What would $9 Million Buy Our Town?


Back a few years ago, the 2010-14 council led by Mayor Cooper approved building for the community several important structures and buying for public ownership several properties, any of which — indeed, several of which — could have been built for less than the $9 million cost we taxpayers are burdened with paying for the Saunderson Vindictive Judicial Inquiry (SVJI) this term.

For example, the new firehall we commissioned in 2012 cost $4.75 million. For roughly twice that amount, you know what you got from this council? Right: a report. And not just any report: we got a digital report, that, despite being full of vague, generic, and irrelevant recommendations, we’re told is as important as providing clean drinking water. Excuse me while I do a facepalm over that claim.

When we built the firehall, we also upgraded the OPP station — which the town owns — to meet the province’s operational standards. That cost another $800,000. A new firehall and a renovated police station: $5.55 million. Not even close to $9 million, and they’re still standing, still in use, still publicly owned. This term, you got a digital report.

For $5 million, the 2010-14 council upgraded and covered our swimming pool for year-round use, and added a warm-water therapy pool to it for our seniors, had the change rooms rebuilt, added a viewing area, seating, competition diving boards, upgraded HVAC and water systems, and paved the parking lot. That’s $4 million less than this council’s important-as-clean-drinking-water digital report.

And then for $8.5 million, we commissioned and built a new, publicly-owned hockey and skating arena and rink, with dressing rooms, a canteen, benches for spectators, and meeting rooms, all so local teams and clubs didn’t have to drive out of town to practice, and the community had a year-round space to skate and play.  The builder even threw in $500,000 of extras for free. Still cost us less than the $9 million digital, important-as-clean-drinking-water report and it’s there today for the whole town to use.

And we did both of these publicly-owned recreational facilities without costing taxpayers a penny. Two top-rated, environmentally-designed, publicly-owned recreational facilities for about $13 million that will be providing the whole community with service and enjoyment for many more decades. Compare these to the as-important-as-clean-drinking-water digital report you got this term that will be with us for… maybe a couple of months? If that.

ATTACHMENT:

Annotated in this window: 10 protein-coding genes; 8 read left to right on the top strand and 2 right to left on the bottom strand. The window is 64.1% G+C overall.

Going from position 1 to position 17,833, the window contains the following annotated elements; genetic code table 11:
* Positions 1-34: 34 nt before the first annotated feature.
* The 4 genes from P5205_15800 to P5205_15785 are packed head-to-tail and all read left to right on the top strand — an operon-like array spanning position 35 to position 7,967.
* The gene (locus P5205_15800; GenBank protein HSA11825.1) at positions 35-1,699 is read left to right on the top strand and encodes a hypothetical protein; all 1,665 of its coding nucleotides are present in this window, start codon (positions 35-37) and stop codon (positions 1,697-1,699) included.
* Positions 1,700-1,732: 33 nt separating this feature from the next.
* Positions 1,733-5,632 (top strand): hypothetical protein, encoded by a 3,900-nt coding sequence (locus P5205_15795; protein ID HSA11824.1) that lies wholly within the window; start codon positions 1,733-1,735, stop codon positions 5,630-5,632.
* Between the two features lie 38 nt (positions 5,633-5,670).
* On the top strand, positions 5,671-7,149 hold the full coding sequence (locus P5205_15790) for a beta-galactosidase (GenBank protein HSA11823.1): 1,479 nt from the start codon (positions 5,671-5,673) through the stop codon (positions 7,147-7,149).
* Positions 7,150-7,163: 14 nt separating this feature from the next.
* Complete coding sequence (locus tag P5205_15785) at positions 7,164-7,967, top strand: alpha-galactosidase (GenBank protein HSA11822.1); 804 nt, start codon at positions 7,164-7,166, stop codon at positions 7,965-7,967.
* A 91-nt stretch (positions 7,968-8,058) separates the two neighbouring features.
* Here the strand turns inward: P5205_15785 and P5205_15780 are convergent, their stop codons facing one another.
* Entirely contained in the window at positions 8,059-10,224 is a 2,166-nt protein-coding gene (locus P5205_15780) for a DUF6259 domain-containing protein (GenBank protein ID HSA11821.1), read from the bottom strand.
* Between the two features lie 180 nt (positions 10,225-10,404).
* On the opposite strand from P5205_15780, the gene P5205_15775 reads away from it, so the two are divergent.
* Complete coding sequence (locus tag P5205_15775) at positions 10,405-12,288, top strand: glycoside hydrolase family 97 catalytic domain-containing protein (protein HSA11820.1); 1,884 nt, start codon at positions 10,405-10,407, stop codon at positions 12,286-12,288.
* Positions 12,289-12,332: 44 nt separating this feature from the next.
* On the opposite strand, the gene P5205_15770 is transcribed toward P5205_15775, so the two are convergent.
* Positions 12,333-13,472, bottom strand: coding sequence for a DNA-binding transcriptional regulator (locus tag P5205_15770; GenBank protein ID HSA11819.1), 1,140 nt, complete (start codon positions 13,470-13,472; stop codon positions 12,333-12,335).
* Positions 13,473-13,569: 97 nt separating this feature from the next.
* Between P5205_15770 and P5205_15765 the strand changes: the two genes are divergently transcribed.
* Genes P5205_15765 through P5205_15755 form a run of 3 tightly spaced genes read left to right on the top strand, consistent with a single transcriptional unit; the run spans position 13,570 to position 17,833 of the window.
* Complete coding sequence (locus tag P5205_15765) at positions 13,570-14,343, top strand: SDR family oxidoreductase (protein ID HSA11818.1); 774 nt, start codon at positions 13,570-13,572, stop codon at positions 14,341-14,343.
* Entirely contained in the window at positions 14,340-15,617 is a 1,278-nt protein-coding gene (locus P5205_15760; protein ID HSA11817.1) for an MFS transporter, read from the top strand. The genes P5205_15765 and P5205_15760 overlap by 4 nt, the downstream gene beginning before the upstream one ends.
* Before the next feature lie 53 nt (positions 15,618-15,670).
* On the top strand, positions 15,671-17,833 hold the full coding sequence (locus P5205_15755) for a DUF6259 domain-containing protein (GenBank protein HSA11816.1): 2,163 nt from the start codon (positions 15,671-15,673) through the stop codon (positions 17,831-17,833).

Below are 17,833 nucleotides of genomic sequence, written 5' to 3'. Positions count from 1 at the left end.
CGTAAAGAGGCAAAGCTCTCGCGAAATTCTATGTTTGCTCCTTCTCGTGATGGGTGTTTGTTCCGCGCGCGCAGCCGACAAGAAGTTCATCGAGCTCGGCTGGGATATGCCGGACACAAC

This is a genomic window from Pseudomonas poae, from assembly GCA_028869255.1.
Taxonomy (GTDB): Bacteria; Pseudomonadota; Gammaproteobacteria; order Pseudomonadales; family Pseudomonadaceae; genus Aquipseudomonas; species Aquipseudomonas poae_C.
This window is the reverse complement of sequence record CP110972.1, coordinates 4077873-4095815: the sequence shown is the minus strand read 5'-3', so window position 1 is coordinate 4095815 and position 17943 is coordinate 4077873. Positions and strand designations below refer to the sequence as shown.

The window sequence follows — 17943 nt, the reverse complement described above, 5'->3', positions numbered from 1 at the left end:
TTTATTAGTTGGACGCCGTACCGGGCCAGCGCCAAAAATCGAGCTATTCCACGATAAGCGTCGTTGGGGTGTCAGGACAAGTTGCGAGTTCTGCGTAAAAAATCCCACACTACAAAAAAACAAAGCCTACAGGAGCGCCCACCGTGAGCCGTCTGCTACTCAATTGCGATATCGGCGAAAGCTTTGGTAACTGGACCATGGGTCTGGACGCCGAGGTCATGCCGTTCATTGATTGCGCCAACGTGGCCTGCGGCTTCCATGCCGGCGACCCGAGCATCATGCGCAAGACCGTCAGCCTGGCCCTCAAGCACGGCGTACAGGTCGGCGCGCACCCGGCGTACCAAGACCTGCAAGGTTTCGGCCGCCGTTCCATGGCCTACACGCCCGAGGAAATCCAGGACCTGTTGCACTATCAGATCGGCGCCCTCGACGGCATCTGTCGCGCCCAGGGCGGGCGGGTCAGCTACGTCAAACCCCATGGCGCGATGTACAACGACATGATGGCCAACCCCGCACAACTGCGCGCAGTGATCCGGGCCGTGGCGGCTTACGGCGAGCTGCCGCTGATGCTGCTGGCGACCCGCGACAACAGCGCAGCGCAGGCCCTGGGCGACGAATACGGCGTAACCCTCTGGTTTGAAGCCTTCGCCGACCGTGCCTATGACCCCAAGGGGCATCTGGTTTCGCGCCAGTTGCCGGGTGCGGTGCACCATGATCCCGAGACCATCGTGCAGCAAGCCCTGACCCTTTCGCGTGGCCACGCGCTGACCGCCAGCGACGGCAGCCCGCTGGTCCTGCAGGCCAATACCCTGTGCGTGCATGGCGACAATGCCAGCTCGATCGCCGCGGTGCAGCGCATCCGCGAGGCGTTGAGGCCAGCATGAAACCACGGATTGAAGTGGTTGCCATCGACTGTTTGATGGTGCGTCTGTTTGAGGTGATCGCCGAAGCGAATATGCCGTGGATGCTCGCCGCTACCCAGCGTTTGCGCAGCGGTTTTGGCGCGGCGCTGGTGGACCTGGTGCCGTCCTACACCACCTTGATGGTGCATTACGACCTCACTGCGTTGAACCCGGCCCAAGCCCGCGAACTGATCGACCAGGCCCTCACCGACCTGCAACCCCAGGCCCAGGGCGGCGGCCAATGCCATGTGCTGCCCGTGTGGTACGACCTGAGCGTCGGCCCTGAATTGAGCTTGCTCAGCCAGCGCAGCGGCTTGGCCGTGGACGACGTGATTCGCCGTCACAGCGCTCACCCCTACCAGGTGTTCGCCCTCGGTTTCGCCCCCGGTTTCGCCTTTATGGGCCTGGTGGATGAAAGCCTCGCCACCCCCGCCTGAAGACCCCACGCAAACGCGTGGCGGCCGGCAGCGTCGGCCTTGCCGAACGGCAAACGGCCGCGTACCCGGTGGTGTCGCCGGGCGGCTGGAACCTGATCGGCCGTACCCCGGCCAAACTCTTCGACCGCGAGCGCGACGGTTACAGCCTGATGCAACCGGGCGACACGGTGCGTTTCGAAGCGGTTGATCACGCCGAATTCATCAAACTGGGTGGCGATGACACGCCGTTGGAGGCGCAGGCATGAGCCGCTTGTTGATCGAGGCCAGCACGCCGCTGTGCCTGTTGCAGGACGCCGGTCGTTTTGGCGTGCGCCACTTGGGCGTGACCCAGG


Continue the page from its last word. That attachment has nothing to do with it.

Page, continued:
In 2013, we also bought Fisher Field for about $500,000, which was then privately owned, securing the town’s soccer pitches for the community, and making future upgrades viable because the public now owned the land. And we also upgraded and rebuilt two public tennis courts to meet community demand, and built a new public park and playground called J.J. Cooper Park.

You got a report this term. A digital one at that.
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More than a decade ago, the town built a new, three-storey library and municipal offices, and municipal parking lot at the corner of St. Marie and Simcoe Streets. The cost was $11 million. This term our council could have built a publicly-owned, community arts centre and theatre of that same footprint size for around $9 million (likely even a two-storey structure with an art gallery). But, no, this term we got an as-important-as-clean-drinking-water digital report.

In 2013, our council purchased a five-acre property on the Tenth Line for a much-needed Works Department and Rec Department expansion and storage space. That cost us $2.25 million. It had a building with a state-of-the-art, 18,000 sq. ft. repair and maintenance bay, too — a real benefit when servicing town vehicles. Plus it had internal storage and office space in an almost-new, modern building. It had a large stormwater management pond that could be used for winter snow hauled from our downtown, to ensure salt and other debris doesn’t drain into environmentally-sensitive areas.